Traveling with Autism
Whenever you go on a trip, think about/ plan an exit strategy if things go south.
Beware of Laws in other States and CountriesTraveling with a child with disabilities over country or state lines can bring legal risks that you may not think of. An example, Thomas likes to go on trips and we used to go on trips during summer and holiday times to get through those times. One Christmas, we went to Nevada to explore some trains and caves there. Thomas likes crawling around caves. On our way back home, we stayed at a hotel located in Nevada just shy of the California border. That evening Thomas got mad at his mother and proceeded to kick out a third floor window. Down it went just missing a car in the parking lot. Thomas continued to trash the hotel room like a drunken rock star tossing furniture and trying to break mirrors. I managed to pin him down and my wife called 911. The Nevada State police came. They were very friendly and understanding. They informed us that normally with the amount of damage Thomas had done; they would take him into custody. There was also talk about him becoming a ward of the state through Child Protective Services. This part sounded like a deal to us given what we had been going through. We would have had to go through the court system in Nevada to get him back. It would have been good luck Nevada! I do not know really how much this is true but they were officers of the law. They allowed us to get out of dodge and of course, we paid the hotel for all repairs.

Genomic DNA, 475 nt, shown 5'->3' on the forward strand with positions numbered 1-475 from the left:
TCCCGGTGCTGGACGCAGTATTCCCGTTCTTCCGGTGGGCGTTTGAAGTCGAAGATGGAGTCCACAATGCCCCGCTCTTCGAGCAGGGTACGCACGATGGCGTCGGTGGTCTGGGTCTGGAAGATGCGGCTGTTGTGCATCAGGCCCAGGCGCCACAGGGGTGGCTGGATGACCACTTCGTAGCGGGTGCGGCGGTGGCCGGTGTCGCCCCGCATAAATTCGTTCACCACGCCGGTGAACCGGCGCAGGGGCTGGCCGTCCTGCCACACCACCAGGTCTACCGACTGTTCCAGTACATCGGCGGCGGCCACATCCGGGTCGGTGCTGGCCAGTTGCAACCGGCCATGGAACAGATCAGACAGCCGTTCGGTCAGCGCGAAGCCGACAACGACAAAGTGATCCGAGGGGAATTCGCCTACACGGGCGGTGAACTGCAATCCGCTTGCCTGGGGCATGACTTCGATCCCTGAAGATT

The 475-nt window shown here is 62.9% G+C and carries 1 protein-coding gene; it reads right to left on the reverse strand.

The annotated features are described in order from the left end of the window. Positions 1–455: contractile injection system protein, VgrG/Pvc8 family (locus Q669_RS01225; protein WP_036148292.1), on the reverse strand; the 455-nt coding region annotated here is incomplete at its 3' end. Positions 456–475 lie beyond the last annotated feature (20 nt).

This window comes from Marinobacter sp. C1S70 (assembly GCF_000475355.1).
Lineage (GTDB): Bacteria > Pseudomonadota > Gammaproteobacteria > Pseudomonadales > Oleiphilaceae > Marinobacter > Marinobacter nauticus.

It does show the problem with travelling if for some reason your child runs afoul of the law. Laws in states vary in dealing with disabilities. Officers of the law vary in how they will apply the law to you. We have found law officers to be very compassionate, helpful, and reasonable. There are definitely risks when traveling with people with autism that are beyond them acting out. You could be spending a lot more time traveling and working through the court system of whatever state or country in which it happens.
TSA Screening Assistance/ TSA CaresTSA Cares is a helpline that provides travelers with disabilities, medical conditions and other special circumstances additional assistance during the security screening process.
Federal Relay: 711
Weekdays: 8 a.m. to 11 p.m. ET
Weekends/Holidays: 9 a.m. to 8 p.m. ET
CruisesCruises are hard to escape from if your autistic child is not having a good time.
I was told a story from a couple with an autistic child that went on a cruise. He did some damage one night in the dining room. The cruise line wanted them to get off at some Central American port. The country's police actually met the ship at the port. The resolution was that they were confined to their cabin for the rest of the cruise until they got back to the US.
There are cruises that cater to Autism.
Idea for Informing Strangers Around You in an Enclosed SpaceOne idea that has been done with babies or autistic people when traveling on an airline is to give cards out to people around you explaining that the person you are traveling with is autistic and may exhibit certain behaviors that are beyond their control. Maybe give ear plugs if applicable.
MedicalMedicaid is a federal program run by the states. Medicaid managed care companies contract with service providers with in a small geographical area of plan participants. If you travel outside that geographical area only emergency services are covered under Medicaid.
If the disabled person is insured by private health insurance it may pay to talk to the health insurance company before traveling especially for any extended length of time.
Entertainment while TravelingHow did people survive traveling before DVD players? Other travel entertainment ideas: Kaleidoscope Stereoscope, tops, bubble games, and magic tricks. See Toys for other possible ideas.